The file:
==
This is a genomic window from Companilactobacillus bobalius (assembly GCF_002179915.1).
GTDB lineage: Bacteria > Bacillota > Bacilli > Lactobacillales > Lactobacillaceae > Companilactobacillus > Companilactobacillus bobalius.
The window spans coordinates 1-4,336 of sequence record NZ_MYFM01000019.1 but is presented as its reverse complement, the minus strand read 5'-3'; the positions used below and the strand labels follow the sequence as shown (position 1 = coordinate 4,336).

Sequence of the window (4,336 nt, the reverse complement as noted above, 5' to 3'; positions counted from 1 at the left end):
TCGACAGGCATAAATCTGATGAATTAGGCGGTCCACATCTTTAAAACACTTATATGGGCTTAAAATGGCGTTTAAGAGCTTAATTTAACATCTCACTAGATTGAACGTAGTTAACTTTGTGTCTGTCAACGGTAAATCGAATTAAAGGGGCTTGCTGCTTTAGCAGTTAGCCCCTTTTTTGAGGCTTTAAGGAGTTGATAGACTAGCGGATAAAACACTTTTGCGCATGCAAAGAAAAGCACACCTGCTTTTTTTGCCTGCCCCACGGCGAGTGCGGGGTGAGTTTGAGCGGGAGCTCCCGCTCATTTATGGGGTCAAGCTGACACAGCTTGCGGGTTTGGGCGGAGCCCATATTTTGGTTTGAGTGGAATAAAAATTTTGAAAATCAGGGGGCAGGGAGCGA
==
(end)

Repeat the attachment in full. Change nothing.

This is a genomic window from Companilactobacillus bobalius (assembly GCF_002179915.1).
GTDB lineage: Bacteria > Bacillota > Bacilli > Lactobacillales > Lactobacillaceae > Companilactobacillus > Companilactobacillus bobalius.
The window spans coordinates 1-4,336 of sequence record NZ_MYFM01000019.1 but is presented as its reverse complement, the minus strand read 5'-3'; the positions used below and the strand labels follow the sequence as shown (position 1 = coordinate 4,336).

Sequence of the window (4,336 nt, the reverse complement as noted above, 5' to 3'; positions counted from 1 at the left end):
TCGACAGGCATAAATCTGATGAATTAGGCGGTCCACATCTTTAAAACACTTATATGGGCTTAAAATGGCGTTTAAGAGCTTAATTTAACATCTCACTAGATTGAACGTAGTTAACTTTGTGTCTGTCAACGGTAAATCGAATTAAAGGGGCTTGCTGCTTTAGCAGTTAGCCCCTTTTTTGAGGCTTTAAGGAGTTGATAGACTAGCGGATAAAACACTTTTGCGCATGCAAAGAAAAGCACACCTGCTTTTTTTGCCTGCCCCACGGCGAGTGCGGGGTGAGTTTGAGCGGGAGCTCCCGCTCATTTATGGGGTCAAGCTGACACAGCTTGCGGGTTTGGGCGGAGCCCATATTTTGGTTTGAGTGGAATAAAAATTTTGAAAATCAGGGGGCAGGGAGCGA